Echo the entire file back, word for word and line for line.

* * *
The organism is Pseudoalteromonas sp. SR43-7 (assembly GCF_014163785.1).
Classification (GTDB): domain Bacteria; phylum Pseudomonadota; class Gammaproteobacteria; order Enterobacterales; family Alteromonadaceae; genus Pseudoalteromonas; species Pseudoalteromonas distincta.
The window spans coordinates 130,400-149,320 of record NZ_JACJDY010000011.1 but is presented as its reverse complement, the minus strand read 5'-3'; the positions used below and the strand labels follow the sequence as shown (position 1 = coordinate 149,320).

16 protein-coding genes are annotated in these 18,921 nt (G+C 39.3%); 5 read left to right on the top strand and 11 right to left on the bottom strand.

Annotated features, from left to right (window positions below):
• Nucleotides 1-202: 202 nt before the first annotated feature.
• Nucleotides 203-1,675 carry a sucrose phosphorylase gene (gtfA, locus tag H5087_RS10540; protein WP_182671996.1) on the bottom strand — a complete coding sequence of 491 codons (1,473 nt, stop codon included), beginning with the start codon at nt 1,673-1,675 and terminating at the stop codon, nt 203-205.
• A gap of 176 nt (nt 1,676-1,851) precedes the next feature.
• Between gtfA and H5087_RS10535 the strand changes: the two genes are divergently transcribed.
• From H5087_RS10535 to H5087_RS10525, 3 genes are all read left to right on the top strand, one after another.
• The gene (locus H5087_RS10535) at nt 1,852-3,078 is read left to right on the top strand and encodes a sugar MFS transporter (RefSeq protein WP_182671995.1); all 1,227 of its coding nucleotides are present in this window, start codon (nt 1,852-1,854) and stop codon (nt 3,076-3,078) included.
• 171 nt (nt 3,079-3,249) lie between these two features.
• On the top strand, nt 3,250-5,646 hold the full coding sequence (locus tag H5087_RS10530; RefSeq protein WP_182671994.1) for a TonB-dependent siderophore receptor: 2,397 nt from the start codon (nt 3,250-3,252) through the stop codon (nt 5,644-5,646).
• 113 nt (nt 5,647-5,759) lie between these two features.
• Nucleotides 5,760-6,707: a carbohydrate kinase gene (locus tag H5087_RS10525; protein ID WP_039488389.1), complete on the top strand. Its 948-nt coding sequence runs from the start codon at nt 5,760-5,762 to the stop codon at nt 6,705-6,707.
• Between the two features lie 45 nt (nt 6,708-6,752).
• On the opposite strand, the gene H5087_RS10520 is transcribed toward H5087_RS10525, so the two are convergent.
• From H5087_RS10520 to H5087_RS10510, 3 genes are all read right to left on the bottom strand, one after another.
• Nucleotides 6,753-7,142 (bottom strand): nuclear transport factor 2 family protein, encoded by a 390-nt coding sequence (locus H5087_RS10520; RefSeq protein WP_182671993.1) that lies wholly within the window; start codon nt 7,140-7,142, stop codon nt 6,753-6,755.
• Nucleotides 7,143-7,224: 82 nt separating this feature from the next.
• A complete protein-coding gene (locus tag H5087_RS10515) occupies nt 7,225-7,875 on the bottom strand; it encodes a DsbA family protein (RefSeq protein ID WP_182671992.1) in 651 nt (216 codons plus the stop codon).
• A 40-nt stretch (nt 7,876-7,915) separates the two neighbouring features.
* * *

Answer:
The organism is Pseudoalteromonas sp. SR43-7 (assembly GCF_014163785.1).
Classification (GTDB): domain Bacteria; phylum Pseudomonadota; class Gammaproteobacteria; order Enterobacterales; family Alteromonadaceae; genus Pseudoalteromonas; species Pseudoalteromonas distincta.
The window spans coordinates 130,400-149,320 of record NZ_JACJDY010000011.1 but is presented as its reverse complement, the minus strand read 5'-3'; the positions used below and the strand labels follow the sequence as shown (position 1 = coordinate 149,320).

16 protein-coding genes are annotated in these 18,921 nt (G+C 39.3%); 5 read left to right on the top strand and 11 right to left on the bottom strand.

Annotated features, from left to right (window positions below):
• Nucleotides 1-202: 202 nt before the first annotated feature.
• Nucleotides 203-1,675 carry a sucrose phosphorylase gene (gtfA, locus tag H5087_RS10540; protein WP_182671996.1) on the bottom strand — a complete coding sequence of 491 codons (1,473 nt, stop codon included), beginning with the start codon at nt 1,673-1,675 and terminating at the stop codon, nt 203-205.
• A gap of 176 nt (nt 1,676-1,851) precedes the next feature.
• Between gtfA and H5087_RS10535 the strand changes: the two genes are divergently transcribed.
• From H5087_RS10535 to H5087_RS10525, 3 genes are all read left to right on the top strand, one after another.
• The gene (locus H5087_RS10535) at nt 1,852-3,078 is read left to right on the top strand and encodes a sugar MFS transporter (RefSeq protein WP_182671995.1); all 1,227 of its coding nucleotides are present in this window, start codon (nt 1,852-1,854) and stop codon (nt 3,076-3,078) included.
• 171 nt (nt 3,079-3,249) lie between these two features.
• On the top strand, nt 3,250-5,646 hold the full coding sequence (locus tag H5087_RS10530; RefSeq protein WP_182671994.1) for a TonB-dependent siderophore receptor: 2,397 nt from the start codon (nt 3,250-3,252) through the stop codon (nt 5,644-5,646).
• 113 nt (nt 5,647-5,759) lie between these two features.
• Nucleotides 5,760-6,707: a carbohydrate kinase gene (locus tag H5087_RS10525; protein ID WP_039488389.1), complete on the top strand. Its 948-nt coding sequence runs from the start codon at nt 5,760-5,762 to the stop codon at nt 6,705-6,707.
• Between the two features lie 45 nt (nt 6,708-6,752).
• On the opposite strand, the gene H5087_RS10520 is transcribed toward H5087_RS10525, so the two are convergent.
• From H5087_RS10520 to H5087_RS10510, 3 genes are all read right to left on the bottom strand, one after another.
• Nucleotides 6,753-7,142 (bottom strand): nuclear transport factor 2 family protein, encoded by a 390-nt coding sequence (locus H5087_RS10520; RefSeq protein WP_182671993.1) that lies wholly within the window; start codon nt 7,140-7,142, stop codon nt 6,753-6,755.
• Nucleotides 7,143-7,224: 82 nt separating this feature from the next.
• A complete protein-coding gene (locus tag H5087_RS10515) occupies nt 7,225-7,875 on the bottom strand; it encodes a DsbA family protein (RefSeq protein ID WP_182671992.1) in 651 nt (216 codons plus the stop codon).
• A 40-nt stretch (nt 7,876-7,915) separates the two neighbouring features.